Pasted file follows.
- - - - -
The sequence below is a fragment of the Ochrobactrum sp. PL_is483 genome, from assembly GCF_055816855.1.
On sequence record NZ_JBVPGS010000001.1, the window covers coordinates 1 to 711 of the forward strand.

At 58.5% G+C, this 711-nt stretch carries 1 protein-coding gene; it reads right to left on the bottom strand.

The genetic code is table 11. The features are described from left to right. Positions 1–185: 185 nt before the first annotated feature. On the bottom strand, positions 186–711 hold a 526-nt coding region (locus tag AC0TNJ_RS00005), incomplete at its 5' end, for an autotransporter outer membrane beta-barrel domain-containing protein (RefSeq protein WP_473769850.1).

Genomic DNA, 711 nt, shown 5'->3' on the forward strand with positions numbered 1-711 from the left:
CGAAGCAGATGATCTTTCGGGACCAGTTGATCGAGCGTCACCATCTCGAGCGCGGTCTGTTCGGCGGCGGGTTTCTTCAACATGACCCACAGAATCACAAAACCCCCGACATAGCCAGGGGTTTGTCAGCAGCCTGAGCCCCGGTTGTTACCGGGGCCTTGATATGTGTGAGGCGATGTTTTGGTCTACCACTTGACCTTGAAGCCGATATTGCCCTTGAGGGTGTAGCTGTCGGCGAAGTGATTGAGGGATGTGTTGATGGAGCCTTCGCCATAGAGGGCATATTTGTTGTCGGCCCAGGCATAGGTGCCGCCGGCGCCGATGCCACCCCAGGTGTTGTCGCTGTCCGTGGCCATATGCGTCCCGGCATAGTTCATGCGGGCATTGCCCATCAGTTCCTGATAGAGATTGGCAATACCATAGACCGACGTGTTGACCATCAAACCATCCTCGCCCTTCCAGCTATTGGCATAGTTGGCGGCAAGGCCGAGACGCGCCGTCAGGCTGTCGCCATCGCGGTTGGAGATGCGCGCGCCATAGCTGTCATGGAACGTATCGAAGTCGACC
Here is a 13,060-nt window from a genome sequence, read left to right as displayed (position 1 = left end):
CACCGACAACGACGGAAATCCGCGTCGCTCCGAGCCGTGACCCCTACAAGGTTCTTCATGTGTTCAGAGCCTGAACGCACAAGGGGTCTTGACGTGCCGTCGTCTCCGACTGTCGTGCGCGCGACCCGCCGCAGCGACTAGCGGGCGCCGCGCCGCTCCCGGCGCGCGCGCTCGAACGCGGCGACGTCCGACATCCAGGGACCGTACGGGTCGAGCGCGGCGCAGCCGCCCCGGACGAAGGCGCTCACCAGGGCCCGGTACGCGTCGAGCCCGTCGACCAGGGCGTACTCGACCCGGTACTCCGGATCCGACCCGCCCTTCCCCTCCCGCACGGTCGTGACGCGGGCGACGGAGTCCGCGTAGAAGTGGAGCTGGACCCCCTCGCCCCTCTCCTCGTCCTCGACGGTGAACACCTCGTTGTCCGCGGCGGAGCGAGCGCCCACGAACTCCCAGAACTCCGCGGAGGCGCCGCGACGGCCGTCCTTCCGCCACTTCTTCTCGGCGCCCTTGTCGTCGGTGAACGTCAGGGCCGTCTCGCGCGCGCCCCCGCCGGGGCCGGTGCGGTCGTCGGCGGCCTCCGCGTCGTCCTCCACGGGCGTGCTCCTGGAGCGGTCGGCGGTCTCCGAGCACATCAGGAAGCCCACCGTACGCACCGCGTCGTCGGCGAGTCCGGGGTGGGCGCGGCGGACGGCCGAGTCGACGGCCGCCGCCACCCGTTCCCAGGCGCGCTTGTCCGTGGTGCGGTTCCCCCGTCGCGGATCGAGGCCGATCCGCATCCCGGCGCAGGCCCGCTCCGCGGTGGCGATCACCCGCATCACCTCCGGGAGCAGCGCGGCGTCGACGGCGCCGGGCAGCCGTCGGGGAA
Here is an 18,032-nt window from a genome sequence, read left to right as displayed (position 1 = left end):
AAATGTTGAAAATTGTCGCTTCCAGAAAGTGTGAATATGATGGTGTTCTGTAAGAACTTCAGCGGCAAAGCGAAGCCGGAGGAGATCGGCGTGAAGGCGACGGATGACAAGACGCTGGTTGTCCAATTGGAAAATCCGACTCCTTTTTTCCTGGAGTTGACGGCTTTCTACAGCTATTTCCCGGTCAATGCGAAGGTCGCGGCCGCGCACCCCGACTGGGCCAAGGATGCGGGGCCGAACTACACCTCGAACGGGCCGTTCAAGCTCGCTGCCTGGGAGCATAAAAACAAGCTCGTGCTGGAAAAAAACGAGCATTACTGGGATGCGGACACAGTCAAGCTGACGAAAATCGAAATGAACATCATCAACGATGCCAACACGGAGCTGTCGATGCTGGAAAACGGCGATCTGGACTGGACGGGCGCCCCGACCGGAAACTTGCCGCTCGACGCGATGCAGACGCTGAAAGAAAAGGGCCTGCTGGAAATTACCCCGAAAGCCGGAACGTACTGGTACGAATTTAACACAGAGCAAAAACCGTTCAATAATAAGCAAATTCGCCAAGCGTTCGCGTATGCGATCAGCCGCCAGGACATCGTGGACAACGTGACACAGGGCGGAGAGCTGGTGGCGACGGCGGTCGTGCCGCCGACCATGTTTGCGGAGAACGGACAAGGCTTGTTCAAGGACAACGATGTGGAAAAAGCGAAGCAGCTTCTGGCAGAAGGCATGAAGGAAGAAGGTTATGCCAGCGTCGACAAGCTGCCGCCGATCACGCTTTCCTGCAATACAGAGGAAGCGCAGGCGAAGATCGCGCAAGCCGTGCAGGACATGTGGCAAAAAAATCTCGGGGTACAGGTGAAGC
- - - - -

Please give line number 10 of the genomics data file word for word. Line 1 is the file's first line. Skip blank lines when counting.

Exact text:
AAATGTTGAAAATTGTCGCTTCCAGAAAGTGTGAATATGATGGTGTTCTGTAAGAACTTCAGCGGCAAAGCGAAGCCGGAGGAGATCGGCGTGAAGGCGACGGATGACAAGACGCTGGTTGTCCAATTGGAAAATCCGACTCCTTTTTTCCTGGAGTTGACGGCTTTCTACAGCTATTTCCCGGTCAATGCGAAGGTCGCGGCCGCGCACCCCGACTGGGCCAAGGATGCGGGGCCGAACTACACCTCGAACGGGCCGTTCAAGCTCGCTGCCTGGGAGCATAAAAACAAGCTCGTGCTGGAAAAAAACGAGCATTACTGGGATGCGGACACAGTCAAGCTGACGAAAATCGAAATGAACATCATCAACGATGCCAACACGGAGCTGTCGATGCTGGAAAACGGCGATCTGGACTGGACGGGCGCCCCGACCGGAAACTTGCCGCTCGACGCGATGCAGACGCTGAAAGAAAAGGGCCTGCTGGAAATTACCCCGAAAGCCGGAACGTACTGGTACGAATTTAACACAGAGCAAAAACCGTTCAATAATAAGCAAATTCGCCAAGCGTTCGCGTATGCGATCAGCCGCCAGGACATCGTGGACAACGTGACACAGGGCGGAGAGCTGGTGGCGACGGCGGTCGTGCCGCCGACCATGTTTGCGGAGAACGGACAAGGCTTGTTCAAGGACAACGATGTGGAAAAAGCGAAGCAGCTTCTGGCAGAAGGCATGAAGGAAGAAGGTTATGCCAGCGTCGACAAGCTGCCGCCGATCACGCTTTCCTGCAATACAGAGGAAGCGCAGGCGAAGATCGCGCAAGCCGTGCAGGACATGTGGCAAAAAAATCTCGGGGTACAGGTGAAGC